Exercise Right with Active Farmers: Make Rural and Remote Communities Fit and Healthy

With only approximately 30% of all the Australian population living outside major cities, there is a significant health inequality in rural and remote Australia.


Rural and remote communities often lack easy access to healthcare and health infrastructure compared to those living in more densely populated areas. Poor overall health status, increased incidence of chronic conditions such as cardiovascular disease, cancer and diabetes and higher premature death rates are noted inequalities facing those living in rural and remote areas. Bridging the gap to better health for rural and remote communities in Australia can partly be achieved through implementing supervised exercise programs.

We all know how important exercise is for our physical and mental health so why should those living outside metropolitan areas be disadvantaged? Most people living on the land are considerable distances from towns, neighbours and communities. This distance can be very isolating for our farmers and their families and have adverse effects on health. Exercise promotes good health through maintaining a healthy weight, building strong bones and muscles, supporting good heart and lung health and improving our mental health, just to name a few. Combining exercise and socialising through supervised exercise programs is a wonderful motivator, increases adherence rates and brings together a community in a supportive environment.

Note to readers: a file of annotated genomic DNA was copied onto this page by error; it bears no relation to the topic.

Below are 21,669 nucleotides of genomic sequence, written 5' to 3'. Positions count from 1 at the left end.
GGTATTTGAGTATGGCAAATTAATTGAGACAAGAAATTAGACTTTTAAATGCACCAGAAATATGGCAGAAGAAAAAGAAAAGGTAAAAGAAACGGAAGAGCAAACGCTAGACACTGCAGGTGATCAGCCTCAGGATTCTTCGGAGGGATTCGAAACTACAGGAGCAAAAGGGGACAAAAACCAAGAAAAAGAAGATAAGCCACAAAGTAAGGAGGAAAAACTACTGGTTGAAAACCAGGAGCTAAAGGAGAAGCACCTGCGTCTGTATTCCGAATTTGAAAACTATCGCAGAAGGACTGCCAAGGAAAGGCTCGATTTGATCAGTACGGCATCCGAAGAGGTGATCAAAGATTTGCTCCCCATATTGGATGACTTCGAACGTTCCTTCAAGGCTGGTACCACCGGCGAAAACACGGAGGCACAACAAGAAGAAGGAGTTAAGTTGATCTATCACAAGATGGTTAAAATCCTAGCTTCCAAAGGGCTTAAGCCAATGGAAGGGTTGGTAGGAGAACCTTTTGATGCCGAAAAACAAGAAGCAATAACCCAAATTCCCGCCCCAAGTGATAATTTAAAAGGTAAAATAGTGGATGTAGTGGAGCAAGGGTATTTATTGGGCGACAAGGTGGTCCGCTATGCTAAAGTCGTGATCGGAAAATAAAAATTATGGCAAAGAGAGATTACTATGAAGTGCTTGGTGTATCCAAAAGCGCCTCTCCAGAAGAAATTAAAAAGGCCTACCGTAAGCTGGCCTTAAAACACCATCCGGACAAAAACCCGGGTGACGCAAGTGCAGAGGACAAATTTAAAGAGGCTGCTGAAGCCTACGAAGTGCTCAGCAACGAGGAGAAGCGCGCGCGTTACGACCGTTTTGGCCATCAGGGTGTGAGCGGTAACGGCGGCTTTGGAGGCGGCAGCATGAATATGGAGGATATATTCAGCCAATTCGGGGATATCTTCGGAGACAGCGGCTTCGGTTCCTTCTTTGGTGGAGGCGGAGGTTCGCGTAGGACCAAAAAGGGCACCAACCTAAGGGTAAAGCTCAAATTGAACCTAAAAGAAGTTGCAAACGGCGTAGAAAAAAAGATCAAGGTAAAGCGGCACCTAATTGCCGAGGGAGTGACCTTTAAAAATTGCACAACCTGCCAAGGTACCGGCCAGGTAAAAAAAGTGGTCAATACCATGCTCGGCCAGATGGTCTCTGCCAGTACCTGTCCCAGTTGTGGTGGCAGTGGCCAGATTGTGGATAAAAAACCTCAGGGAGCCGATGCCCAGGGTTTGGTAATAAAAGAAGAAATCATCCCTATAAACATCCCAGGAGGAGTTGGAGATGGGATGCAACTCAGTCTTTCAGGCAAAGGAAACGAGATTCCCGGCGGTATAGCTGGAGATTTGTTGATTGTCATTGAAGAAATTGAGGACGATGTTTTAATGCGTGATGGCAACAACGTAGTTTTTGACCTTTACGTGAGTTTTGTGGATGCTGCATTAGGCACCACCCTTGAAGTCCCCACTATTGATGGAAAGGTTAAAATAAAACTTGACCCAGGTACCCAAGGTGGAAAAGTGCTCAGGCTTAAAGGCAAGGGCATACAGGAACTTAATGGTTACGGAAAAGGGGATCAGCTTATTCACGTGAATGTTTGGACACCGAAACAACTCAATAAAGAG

Banding together to combine exercise and socialising is the new thing in some rural and remote communities addressing both physical and mental health and wellbeing.  A movement called Active Farmers that started in one small community and now services more than 10 communities across New South Wales, and growing, does just that. Our health is one of our biggest asset so why not get involved today.


For more information on Active Farmers and how to join a group near you visit their website

Consult the advice of an exercise professional such as an Accredited Exercise Physiologist before starting a new exercise program.